Novak Djokovic has had a relatively comfortable time of it so far at this year’s US Open, dropping just two sets on his run to tomorrow’s final with Juan Martin Del Potro. But while the Serbian’s game has been on point, his style is looking even better thanks to an eye-catching set of polo shirts from French label Lacoste.

If any brand knows a thing or two about the humble polo, it’s Lacoste. This, after all, is the company that gave us the garment in the first place — and inadvertently helped birth preppy and country club style in the process. In the 1920s, tennis star and brand founder René Lacoste became annoyed at the starchy, cumbersome tennis whites of the era, so set about updating them with lighter materials and a less restrictive cut.

By 1933, he was selling his crocodile-emblazoned shirts in Europe and North America, where they caused a storm, becoming the standard not only on tennis courts, but later on the golf links, too. Lacoste was hailed as a visionary.

Eighty-five years later and the Lacoste name is still going strong. After tempting 13-time Grand Slam winner Djokovic from Uniqlo last May, the former world number one rocked the croc on his way to a fourth Wimbledon title in July. But while SW19’s strict all-white dress code doesn’t allow brands much room for maneuver when it comes to design, the US Open is a more lax affair where sportswear’s big guns can deck out their players in all kinds of audacious attire as they bid to out-dazzle each other under the famous Flushing Meadows lights.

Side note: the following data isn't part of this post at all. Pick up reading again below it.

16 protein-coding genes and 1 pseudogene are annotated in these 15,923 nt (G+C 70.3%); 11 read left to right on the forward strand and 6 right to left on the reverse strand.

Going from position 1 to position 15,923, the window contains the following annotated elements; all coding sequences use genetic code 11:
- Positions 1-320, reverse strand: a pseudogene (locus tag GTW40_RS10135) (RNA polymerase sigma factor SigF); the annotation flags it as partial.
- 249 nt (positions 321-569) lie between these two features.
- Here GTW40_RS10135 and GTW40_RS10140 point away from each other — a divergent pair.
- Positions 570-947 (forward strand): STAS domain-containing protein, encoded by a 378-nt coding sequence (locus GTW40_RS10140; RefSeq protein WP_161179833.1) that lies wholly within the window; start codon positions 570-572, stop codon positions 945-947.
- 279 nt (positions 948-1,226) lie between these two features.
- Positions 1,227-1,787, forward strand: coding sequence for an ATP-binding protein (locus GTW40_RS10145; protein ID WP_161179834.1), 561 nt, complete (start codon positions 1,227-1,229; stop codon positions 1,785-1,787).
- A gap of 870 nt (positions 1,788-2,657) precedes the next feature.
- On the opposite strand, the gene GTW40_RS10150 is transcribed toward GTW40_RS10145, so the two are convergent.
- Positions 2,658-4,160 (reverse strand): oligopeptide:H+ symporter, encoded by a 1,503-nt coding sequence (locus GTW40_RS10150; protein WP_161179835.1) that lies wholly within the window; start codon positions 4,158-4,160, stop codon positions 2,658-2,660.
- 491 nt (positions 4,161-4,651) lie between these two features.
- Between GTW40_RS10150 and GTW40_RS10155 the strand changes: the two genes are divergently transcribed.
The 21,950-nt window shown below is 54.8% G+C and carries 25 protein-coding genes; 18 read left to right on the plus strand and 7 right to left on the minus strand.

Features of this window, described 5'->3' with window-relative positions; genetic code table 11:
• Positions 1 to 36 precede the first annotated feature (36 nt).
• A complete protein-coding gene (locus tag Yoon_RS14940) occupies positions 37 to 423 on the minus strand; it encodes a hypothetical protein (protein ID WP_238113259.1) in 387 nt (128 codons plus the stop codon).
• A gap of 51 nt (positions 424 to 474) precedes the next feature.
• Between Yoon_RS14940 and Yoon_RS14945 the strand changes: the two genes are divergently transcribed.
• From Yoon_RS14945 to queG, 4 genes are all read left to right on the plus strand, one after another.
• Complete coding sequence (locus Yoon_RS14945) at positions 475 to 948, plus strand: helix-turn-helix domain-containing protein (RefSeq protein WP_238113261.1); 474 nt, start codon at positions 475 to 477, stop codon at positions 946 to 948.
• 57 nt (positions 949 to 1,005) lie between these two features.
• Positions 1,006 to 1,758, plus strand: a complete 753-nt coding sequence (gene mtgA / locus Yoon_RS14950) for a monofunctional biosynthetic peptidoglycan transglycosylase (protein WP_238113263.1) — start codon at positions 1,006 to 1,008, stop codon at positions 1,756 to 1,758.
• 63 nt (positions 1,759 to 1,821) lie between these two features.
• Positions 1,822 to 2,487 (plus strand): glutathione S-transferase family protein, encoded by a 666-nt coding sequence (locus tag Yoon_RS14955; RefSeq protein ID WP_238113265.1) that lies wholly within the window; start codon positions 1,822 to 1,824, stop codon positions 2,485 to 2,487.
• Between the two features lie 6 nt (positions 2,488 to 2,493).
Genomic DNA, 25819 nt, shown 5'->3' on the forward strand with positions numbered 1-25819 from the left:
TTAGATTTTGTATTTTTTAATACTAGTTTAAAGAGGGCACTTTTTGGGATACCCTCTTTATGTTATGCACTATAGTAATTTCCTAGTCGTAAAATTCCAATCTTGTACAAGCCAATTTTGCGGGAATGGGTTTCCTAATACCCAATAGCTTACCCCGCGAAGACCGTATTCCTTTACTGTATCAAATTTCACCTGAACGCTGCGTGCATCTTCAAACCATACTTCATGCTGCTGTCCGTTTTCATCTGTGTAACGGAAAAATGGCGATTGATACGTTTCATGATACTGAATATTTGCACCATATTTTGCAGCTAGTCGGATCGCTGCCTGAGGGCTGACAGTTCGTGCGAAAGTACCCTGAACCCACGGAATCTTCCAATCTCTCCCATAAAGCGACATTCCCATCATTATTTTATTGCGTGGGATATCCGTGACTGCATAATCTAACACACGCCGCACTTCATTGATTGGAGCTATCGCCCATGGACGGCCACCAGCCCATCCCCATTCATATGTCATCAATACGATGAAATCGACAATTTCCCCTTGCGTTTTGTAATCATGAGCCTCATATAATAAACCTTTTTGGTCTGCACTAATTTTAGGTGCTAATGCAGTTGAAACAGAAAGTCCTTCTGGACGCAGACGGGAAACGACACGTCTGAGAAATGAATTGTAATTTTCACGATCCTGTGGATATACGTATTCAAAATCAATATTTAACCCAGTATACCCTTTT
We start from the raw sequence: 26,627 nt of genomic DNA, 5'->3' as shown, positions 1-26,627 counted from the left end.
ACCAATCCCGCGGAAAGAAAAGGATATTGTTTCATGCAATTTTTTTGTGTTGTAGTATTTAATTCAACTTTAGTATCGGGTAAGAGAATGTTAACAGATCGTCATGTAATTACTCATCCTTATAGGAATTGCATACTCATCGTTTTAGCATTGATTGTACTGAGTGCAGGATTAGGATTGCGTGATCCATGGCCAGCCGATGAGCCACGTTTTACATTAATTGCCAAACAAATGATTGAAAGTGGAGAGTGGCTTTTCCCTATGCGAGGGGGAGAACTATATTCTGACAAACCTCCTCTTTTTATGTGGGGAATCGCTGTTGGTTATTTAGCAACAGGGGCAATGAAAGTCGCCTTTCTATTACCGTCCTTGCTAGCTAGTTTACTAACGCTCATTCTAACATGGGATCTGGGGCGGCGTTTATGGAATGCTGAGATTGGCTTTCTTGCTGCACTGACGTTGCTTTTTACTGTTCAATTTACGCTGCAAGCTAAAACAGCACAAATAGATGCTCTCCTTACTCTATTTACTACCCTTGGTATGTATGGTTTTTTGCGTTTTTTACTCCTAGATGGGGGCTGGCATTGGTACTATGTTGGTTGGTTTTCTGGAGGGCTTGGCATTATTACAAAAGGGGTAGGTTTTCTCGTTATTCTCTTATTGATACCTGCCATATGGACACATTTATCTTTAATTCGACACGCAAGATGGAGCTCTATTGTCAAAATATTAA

Plenty miss the mark, but Djokovic’s new kit is perfect. Its ravey, maximalist aesthetic is straight from the playbook of Andre Agassi’s loud ’90s Nike Challenger Court line. Nole — as Serbians affectionately call him — has always been a stickler for technical details, so you can rest assured the fabric is sweat-wicking and quick drying. For extra ventilation, a mesh panel is included on the back, making it an ideal, breathable option not only on the tennis court, but for daily wear during those sticky summer months.

Just don’t rock it at the country club.

Cop the Djoker’s new shirts above and then peep our recent piece on men’s tennis’ most stylish rivalries.


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